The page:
It was a rainy day in Ban Laem, Suphanburi. Our guide was worried if we will be able to go outside. Luckily, the rain stopped and gave way to bright sunshine. Without any delay, we hopped on to a scooter with 2 side seats and made our way to our first destination for the day. We passed by lush green rice fields, coriander fields, and fish farms. Unlike many other fields I have witnessed before, these were filled with beautiful birds. Most of these birds are migratory birds, I was told.
Welcome to the organic farm
At the heart of this tiny village lies an organic farm. Ducks are the main focus, but the farm also grows a multitude of vegetables, chicken, and fish. As soon as we arrived, 3 dogs rushed towards us. The furriest and cutest one was called “Choo”!
Here, all animals seemed to live freely and peacefully. As we walked inside, we found a pond where the ducks were freely roaming around. We met the guy who raises the ducks. After he greeted us, he made a unique sound and almost immediately, the ducks started following us. “He can talk to the ducks” – Our local guide commented playfully.
He took us to the area where the ducks had laid eggs. We carefully collected the eggs and placed them in the holder. In the meantime, our duck farm hero had managed to call the ducks and they were now stepping out of the water and tiptoeing towards us. After a meet and greet session, we moved on to the next step.
Making salted duck eggs
Salted duck eggs are yet another delicacy of Ban Laem village. The complete version almost resembles a fancy soap, so we were curious to see how to make this.
We were told to mix white clay powder with tons of salt. Then, we proceeded to chop and paste Pandan leaves to extract the green coloured water from them. This coloured water was added to the clay powder and salt mixture. We got our hands dirty and mashed the mixture together for a while.
The next step is to take an egg and coat it with this mixture. Repeat this process for another egg. Now, the fun part, put the two eggs together and join them with the help of this sticky mixture. Rub the surface and roll it till the two eggs are steadily joint together. Now take a plate of chopped Pandan leaves and roll the eggs over it, letting the leaves stick to the eggs.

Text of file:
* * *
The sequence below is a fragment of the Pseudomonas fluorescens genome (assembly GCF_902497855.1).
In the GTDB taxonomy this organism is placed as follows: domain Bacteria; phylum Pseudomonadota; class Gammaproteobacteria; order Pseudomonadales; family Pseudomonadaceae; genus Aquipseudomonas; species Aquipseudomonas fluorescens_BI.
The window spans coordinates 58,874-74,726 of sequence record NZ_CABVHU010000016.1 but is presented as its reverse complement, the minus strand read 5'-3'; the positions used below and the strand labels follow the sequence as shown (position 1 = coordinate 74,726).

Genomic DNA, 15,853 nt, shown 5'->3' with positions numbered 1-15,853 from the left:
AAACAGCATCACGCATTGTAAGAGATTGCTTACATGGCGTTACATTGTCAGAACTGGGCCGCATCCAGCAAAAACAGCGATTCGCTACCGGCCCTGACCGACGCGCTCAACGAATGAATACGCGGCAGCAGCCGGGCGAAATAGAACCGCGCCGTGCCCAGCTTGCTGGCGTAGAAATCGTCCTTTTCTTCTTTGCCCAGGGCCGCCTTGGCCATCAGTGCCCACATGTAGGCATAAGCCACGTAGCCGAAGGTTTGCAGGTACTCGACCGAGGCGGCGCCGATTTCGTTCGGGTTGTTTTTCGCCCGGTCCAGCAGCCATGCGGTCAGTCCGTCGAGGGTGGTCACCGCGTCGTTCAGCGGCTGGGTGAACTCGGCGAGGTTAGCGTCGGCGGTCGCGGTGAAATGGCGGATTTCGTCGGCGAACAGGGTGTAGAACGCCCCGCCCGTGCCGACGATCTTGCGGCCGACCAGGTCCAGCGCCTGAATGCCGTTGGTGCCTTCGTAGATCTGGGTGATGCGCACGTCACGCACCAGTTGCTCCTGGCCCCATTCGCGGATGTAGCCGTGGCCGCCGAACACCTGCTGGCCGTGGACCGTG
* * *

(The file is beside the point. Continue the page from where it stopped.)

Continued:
Voila, your salted double duck eggs are now ready! Keep them for about 10 days before you use it to make fried eggs and 15 days if you make boiled eggs.
Dinner at the farm
We went around the village for other activities but returned to the farm for dinner. Choo, the friendly dog was delighted to see us.
The menu was elaborate as usual. One of the delicious vegetables were made from an aquatic plant grown in the farm. We also got to try the salted duck eggs.
Here is the funny story. Given that we were stuffing ourselves with a variety of food whole day, my stomach was full up to the brim. Quite unwillingly, I left a bit of rice on my plate. Our local host seemed concerned. He immediately asked our guide to ask me what kind of food I like. He was worried that I didn’t like the food and wasn’t eating enough. Whereas, in reality, I was overeating every day and had already gained a few kgs! Clearly, my sense of what constitutes a ‘lot of food’ is different from their definition. Life at the farm is indeed a world apart.
If anything, this incidentalso served as a reminder of the famous Thai hospitality. The host was ready to change the entire menu to ensure I really enjoy the food. Every day, he makes us feel part of his family and if that isn’t world-class hospitality, I don’t know what is.